Advent is countercultural to the typical pageantry of many contemporary church routines that crescendo into Christmas Day. Instead of skipping directly to stories of Jesus’ birth, Advent holds our attention to the way Jesus intercedes in the history of humanity and ushers in new possibilities of light overcoming all darkness—not merely a spiritual darkness, either; rather, a tangible material liberation from all powers that marginalize. This expansive form of deliverance is not initially announced by Jesus—after all, he’s just a babe. The countercultural rhythm of Advent is carried by the brave truth sung by the prophetic voice of Mary.
We find her story in the Gospel of Luke, Chapter 1. An angel visits Mary with stunning news: “You will conceive and give birth to a son, and you are to call him Jesus. He will be great and will be called the Son of the Most High” (v.31).
Jewish mothers of her time undoubtedly dreamed that their sons would one day grow up to be a savior and liberator for an entire nation. Mary is no different, and she receives confirmation that this dream would be reality with great joy.
She continues to describe a distinct picture of who God is:
“His mercy extends to those who fear him,
from generation to generation.
He has performed mighty deeds with his arm;
he has scattered those who are proud in their inmost thoughts.
He has brought down rulers from their thrones
but has lifted up the humble.
He has filled the hungry with good things
but has sent the rich away empty” (v.50).
Mary’s prophetic song levels a critique against the powers in her world. The proud will be scattered, the rulers brought down from their thrones. Her voice sings as Jerusalem languishes under occupation. The Roman empire is in full colonizing mode, taking land and assimilating people—including minority groups like the Jews. In this context, her song evokes the collective memory of her marginalized people and their dreams for liberation. Therefore, Mary’s reach for deliverance is not particularly unique, but how she imagines that liberation would come to pass is.
As Mary recollects the steadfast nature of God, she reflects back the news she received earlier in the story: her son will be the Son of the Most High. That means that as she voices her praise, she is not only describing God but simultaneously foretelling the type of liberation her son will inaugurate:
The rich will be sent away…the hungry filled…the humble raised up.
The four Gospel stories add details to corroborate Mary, offering clarity on what liberation through Jesus will look like. And this is where our Advent journey meets us today. The way of Jesus, where the hungry are filled, the humble raised up, the rich turned away, and the empires toppled, is not only distinctly non-violent (emulating his own non-violent atonement), but it also counters our common understanding of what power looks like, even today. The last shall be first and the first last—where does such an idea exist? It makes little sense to a world accumulating malformed power with hopes of supremacy and domination. This is why it is the church, a people with a renewed vocation on how to live in our world in a new way, where Jesus and his way of liberation for all ought to reside. But there’s a problem.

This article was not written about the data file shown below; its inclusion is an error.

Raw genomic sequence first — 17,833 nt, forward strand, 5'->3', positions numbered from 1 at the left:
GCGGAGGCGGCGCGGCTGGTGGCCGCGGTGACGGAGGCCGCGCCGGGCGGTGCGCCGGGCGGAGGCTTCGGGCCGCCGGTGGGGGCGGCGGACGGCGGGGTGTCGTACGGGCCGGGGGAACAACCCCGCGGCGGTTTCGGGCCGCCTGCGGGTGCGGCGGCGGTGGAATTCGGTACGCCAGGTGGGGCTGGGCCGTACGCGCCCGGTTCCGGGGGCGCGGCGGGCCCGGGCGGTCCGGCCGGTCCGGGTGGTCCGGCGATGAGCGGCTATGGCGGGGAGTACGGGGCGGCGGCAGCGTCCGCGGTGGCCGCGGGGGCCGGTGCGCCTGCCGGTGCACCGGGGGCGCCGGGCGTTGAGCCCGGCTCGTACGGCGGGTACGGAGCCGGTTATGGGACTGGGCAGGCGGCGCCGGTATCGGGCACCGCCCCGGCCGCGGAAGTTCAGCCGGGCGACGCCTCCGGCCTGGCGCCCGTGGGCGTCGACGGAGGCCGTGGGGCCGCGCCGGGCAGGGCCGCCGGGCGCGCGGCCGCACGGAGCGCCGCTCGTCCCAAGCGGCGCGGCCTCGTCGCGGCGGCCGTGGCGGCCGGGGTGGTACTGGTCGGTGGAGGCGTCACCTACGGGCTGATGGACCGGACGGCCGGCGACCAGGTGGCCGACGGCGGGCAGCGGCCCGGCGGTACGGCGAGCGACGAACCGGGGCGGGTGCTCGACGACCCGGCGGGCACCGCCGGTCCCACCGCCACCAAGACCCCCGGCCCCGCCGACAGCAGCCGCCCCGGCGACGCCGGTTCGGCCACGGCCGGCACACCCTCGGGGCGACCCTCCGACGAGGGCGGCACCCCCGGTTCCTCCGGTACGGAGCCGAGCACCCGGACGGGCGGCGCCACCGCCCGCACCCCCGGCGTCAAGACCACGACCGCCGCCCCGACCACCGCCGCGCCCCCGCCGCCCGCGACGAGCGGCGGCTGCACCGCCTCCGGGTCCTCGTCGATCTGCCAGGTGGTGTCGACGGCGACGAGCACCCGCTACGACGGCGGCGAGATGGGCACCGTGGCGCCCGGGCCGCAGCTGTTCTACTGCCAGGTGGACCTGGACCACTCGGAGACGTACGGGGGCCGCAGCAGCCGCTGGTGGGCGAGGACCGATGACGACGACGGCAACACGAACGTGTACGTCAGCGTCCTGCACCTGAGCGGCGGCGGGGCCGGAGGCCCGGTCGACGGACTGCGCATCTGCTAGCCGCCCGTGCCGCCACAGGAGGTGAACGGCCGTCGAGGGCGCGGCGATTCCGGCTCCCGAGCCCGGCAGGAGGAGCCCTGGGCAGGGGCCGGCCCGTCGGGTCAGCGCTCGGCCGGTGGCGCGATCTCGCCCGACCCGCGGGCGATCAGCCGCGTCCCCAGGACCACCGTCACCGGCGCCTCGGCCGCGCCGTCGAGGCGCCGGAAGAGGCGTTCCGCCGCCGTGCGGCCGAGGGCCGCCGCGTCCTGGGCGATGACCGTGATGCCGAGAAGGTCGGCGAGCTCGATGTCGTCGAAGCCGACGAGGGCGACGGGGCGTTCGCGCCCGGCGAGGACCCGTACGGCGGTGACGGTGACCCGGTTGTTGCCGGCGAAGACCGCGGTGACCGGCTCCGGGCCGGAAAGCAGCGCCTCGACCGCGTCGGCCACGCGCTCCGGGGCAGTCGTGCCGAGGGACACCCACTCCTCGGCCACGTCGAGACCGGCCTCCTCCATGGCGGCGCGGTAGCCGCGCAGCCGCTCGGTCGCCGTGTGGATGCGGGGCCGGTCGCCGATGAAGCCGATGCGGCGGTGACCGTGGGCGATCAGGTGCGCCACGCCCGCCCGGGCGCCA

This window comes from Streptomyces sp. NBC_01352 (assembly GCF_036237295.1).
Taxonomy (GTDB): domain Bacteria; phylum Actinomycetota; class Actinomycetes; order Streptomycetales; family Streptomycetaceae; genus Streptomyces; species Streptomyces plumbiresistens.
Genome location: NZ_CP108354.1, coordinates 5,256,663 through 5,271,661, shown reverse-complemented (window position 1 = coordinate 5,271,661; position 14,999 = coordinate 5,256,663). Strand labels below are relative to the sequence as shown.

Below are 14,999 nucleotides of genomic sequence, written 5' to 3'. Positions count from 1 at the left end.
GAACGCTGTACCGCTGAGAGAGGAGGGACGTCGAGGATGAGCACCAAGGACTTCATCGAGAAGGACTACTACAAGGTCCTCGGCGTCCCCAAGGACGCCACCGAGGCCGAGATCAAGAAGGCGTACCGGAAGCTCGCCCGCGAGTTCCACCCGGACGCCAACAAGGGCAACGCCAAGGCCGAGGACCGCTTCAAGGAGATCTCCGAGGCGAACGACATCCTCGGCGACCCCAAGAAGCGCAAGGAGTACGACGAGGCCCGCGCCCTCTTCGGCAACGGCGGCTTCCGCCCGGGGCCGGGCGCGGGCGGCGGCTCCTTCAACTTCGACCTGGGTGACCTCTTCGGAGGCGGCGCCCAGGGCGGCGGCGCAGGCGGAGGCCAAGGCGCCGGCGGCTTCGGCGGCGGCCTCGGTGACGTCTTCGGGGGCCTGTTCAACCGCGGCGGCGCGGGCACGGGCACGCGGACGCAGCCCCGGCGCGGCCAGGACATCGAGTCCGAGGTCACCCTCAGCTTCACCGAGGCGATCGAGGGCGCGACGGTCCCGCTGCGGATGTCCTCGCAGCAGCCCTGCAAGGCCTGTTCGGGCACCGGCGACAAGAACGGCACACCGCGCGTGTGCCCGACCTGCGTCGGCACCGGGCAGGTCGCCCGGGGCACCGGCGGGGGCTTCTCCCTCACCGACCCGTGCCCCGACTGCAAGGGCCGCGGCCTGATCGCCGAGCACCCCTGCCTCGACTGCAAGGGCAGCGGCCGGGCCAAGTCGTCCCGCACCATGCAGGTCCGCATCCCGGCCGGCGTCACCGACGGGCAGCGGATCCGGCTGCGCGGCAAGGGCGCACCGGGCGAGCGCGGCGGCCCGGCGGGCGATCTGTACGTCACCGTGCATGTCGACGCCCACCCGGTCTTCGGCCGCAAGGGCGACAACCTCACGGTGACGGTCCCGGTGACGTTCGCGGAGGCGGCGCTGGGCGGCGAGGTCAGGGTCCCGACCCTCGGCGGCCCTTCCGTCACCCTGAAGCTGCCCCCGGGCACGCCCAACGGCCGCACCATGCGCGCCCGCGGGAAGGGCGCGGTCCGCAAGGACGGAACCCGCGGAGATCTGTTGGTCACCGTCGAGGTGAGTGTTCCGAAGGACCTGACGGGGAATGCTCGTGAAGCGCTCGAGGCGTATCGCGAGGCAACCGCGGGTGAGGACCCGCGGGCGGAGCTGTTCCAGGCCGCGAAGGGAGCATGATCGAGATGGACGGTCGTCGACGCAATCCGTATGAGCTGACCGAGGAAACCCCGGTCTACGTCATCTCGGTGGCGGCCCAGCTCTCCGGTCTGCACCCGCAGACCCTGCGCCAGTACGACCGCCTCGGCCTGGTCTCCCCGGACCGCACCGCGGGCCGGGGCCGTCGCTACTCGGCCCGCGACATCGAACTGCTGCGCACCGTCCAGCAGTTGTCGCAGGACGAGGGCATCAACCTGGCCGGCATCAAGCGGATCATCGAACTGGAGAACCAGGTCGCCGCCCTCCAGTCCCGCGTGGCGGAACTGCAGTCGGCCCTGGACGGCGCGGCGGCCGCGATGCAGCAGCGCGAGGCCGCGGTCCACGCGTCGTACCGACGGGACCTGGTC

Many churches have rejected this vocation. Churches and denominations seek reach to collaborate with the empire, grasping and gnawing for last vestiges of political and social power. Yet the pursuit is distinctly anti-Christ when the accumulation of power comes at the expense of marginalized bodies. Indeed, to side with one is to oppose the other. Remember, it was the empire that sought to squash the rumor of Jesus when Herod sent out the edict to dispose of the children. It was the empire that nailed him onto the cross for his role as liberator. Today, an empire continues to oppose the work of Jesus where the rich will be sent away empty, the hungry filled, where the last shall be first.
This is why we need the voice of Mary, through the journey of Advent, to help re-orient our gaze to Jesus. Her song recalls a hope that rests on a God who sides with powerlessness. As we linger in the stillness of the dark during this Advent season, know that it is in the dark where God’s light sides.
Rohadi Nagassar is a writer, entrepreneur, non-profit developer, and pastor. He lives on Treaty 7 Land in Calgary, Alberta, Canada. He currently writes in the areas of anti-racist discipleship, diversity and inclusion, deconstruction, and decolonizing the church. His books include When We Belong: Reclaiming Christianity on the Margins, Soul Coats: Bible Themed Adult Coloring, Thrive: Ideas to Lead the Church in Post-Christendom, and #changethestory: A Short Resource on Dismantling Racism in the Church. Visit him at rohadi.com for more, including his podcast, Faith in a Fresh Vibe.